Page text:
1. Pressure from external parties. This can be from overly aggressive lawyers arguing over largely irrelevant legal terms on the purchase agreement. One lawyer in a deal I was involved wanted to know what the seller’s responsibility would be if “the sun exploded”. Remember, in the sale of most small businesses, the only terms that really matter are the upfront sale price, sale payment schedule, representations and warranties. Many times, the seller’s accountant insists on charging added fees to give financial statements to the perspective buyer. One accountant even wanted a lump sum “research fee” for the client to collect all their historical records. It is common for the landlord to approve the transfer of any leases. They sometimes charge a steep “transfer fee” for their approval. Regulatory agencies with licensing requirements can also mean a delay of months. The remedy: Make sure that to have a lawyer that is familiar with small sale transactions. Collect all the information from the accountant up front for due diligence. Seek outside regulatory agency approval far in advance of the completion of any transaction.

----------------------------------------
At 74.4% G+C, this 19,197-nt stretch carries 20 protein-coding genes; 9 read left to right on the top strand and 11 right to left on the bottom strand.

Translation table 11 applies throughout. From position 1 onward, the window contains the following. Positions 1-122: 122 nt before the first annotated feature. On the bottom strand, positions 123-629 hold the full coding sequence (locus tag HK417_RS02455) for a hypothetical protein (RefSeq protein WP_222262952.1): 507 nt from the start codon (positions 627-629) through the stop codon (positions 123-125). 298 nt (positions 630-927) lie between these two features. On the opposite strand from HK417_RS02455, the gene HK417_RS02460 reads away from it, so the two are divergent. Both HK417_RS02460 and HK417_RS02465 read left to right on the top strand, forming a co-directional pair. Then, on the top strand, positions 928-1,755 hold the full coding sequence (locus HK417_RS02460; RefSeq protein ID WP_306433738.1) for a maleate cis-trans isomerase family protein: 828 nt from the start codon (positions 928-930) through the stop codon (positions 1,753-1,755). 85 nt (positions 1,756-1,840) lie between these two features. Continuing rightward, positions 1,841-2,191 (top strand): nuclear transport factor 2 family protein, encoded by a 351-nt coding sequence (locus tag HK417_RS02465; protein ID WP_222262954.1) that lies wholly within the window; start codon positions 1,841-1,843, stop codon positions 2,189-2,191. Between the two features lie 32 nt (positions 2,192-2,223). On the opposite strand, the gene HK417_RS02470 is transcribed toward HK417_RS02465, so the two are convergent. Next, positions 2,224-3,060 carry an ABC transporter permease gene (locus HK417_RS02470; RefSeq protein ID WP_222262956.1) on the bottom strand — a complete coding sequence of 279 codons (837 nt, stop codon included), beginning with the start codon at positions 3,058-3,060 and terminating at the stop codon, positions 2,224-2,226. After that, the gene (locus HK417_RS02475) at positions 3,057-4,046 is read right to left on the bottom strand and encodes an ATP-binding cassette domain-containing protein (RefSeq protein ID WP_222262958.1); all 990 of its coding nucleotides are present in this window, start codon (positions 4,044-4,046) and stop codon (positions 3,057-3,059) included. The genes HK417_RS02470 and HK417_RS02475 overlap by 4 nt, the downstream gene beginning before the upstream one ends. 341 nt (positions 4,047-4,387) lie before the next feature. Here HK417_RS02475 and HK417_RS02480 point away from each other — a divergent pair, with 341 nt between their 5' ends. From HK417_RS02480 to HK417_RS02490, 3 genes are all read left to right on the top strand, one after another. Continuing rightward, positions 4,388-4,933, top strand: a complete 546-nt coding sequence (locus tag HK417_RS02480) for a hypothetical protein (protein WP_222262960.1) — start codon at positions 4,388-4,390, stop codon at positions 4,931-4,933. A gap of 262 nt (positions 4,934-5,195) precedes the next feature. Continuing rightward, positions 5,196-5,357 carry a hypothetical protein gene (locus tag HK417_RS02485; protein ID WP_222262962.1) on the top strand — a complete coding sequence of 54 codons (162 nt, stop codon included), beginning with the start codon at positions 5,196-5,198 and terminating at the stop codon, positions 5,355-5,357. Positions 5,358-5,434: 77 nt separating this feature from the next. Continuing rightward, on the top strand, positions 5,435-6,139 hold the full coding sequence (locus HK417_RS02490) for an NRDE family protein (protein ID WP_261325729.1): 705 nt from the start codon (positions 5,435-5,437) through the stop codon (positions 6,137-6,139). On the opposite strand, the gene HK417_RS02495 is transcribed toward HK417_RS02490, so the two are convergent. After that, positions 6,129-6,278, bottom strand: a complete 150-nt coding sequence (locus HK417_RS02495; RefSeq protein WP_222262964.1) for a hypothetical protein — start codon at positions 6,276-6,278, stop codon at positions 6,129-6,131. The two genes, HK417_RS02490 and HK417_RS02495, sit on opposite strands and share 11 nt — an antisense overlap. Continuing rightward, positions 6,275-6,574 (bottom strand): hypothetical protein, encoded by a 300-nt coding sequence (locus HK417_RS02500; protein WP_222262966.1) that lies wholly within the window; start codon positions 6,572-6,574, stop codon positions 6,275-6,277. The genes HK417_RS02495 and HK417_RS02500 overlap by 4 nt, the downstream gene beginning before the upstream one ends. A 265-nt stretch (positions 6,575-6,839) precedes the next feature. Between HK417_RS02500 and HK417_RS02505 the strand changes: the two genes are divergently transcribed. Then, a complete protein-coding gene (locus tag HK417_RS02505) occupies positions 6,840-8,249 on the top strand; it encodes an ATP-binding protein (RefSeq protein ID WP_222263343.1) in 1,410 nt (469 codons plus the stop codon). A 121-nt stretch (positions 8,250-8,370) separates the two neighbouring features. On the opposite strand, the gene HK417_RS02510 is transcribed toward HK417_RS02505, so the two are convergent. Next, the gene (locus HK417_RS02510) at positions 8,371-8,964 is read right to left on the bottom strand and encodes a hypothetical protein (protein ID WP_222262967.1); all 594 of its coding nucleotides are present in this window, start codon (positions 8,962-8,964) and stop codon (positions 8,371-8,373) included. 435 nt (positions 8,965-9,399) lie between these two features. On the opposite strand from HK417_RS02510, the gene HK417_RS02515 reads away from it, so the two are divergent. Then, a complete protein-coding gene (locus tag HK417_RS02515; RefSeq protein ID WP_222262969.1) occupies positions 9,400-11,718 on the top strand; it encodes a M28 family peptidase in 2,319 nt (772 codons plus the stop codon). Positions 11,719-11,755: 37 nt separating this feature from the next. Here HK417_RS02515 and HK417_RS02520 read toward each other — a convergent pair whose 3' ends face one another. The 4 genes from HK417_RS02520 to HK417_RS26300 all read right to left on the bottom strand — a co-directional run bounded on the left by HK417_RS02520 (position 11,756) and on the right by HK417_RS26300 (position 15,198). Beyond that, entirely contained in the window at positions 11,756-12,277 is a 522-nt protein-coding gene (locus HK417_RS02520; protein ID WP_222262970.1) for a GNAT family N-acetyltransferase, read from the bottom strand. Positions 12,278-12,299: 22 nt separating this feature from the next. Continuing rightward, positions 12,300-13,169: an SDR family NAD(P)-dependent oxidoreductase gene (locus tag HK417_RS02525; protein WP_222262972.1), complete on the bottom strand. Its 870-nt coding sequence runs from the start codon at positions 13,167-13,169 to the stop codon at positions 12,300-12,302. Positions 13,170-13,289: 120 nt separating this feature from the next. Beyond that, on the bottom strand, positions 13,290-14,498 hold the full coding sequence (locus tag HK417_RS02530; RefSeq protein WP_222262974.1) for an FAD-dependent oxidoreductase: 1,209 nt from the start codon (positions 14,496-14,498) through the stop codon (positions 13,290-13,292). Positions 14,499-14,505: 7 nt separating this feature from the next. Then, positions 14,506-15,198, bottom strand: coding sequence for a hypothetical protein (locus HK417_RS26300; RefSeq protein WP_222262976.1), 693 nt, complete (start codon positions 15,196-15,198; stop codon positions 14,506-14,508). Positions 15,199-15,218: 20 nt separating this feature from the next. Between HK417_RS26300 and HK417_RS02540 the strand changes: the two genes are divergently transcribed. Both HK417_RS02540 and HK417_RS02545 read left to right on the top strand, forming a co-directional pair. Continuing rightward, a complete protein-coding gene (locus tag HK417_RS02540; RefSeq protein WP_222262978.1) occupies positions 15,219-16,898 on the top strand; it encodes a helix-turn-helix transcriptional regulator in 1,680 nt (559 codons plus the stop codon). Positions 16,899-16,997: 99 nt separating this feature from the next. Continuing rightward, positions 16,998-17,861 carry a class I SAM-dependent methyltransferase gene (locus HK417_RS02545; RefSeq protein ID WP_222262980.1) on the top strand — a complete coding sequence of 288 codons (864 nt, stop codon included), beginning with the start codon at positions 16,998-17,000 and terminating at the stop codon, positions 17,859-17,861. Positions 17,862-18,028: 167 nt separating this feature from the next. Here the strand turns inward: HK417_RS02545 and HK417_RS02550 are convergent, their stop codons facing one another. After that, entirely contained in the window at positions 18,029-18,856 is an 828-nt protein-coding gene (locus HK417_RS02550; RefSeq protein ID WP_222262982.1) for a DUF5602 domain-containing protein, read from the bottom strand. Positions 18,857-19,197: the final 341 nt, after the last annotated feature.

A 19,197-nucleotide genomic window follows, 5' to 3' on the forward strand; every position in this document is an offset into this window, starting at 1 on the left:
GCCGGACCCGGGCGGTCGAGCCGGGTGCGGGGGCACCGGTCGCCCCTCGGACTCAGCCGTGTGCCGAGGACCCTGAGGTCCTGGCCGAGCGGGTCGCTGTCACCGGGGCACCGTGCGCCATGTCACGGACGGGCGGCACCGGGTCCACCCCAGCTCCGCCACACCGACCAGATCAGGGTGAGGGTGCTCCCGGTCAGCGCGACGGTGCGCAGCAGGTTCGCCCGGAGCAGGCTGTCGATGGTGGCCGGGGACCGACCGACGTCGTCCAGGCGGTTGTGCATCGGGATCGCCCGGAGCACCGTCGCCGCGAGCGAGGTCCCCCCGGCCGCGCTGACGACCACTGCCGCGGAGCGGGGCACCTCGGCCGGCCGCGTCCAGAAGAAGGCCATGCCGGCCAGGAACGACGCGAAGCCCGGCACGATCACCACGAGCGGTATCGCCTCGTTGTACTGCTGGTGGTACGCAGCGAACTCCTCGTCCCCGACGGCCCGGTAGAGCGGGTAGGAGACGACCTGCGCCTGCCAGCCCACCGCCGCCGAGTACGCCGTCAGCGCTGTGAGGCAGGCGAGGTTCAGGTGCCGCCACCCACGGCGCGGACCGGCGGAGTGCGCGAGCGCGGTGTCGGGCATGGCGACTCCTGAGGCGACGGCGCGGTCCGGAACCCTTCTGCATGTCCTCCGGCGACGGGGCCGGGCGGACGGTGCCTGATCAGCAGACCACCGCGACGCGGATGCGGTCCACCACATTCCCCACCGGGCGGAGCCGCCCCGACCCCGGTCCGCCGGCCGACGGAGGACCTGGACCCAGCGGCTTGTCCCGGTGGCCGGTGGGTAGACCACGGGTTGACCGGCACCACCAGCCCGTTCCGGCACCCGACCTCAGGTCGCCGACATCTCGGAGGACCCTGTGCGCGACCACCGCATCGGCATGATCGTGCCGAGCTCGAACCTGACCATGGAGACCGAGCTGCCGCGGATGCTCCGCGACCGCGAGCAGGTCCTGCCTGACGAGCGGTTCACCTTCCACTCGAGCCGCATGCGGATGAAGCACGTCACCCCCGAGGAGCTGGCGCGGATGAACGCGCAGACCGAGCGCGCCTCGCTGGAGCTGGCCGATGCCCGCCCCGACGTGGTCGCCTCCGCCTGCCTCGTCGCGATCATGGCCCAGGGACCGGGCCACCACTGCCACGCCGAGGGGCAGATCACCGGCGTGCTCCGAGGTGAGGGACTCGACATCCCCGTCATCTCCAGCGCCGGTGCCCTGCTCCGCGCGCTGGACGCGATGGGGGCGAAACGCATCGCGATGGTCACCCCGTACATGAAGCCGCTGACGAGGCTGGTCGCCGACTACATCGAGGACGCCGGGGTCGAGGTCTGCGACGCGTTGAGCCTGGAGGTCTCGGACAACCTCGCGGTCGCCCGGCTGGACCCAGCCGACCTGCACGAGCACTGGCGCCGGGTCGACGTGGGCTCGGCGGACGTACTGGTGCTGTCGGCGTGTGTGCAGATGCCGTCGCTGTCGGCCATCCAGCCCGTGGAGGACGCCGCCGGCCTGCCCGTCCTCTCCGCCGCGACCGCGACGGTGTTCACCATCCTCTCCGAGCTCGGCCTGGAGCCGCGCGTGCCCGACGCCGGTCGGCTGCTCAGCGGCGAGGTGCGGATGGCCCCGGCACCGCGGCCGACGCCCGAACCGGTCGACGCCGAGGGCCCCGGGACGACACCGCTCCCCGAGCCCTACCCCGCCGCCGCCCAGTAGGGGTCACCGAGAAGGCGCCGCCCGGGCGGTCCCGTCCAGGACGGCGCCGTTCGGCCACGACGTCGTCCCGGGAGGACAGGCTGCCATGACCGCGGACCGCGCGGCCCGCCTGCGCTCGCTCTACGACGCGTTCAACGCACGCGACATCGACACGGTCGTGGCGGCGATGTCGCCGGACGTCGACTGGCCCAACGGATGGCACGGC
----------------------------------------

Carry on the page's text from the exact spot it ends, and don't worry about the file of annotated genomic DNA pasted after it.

2. Inconsistent financial numbers or other changing “facts”. All financial statements tell the company’s story. If during due diligence, this story changes, and then it will raise questions from the buyer.  Weaker numbers (specifically profitability) that differ from those provided in the LOI will always result in a price reduction. Additionally, changing “facts” may get the buyer nervous. This can be in the form of profiles of customer concentrations, revenue trends or employee status. The remedy: The small business owner always needs to know what story they are telling with every fact disclosed and explain any difference in the narrative.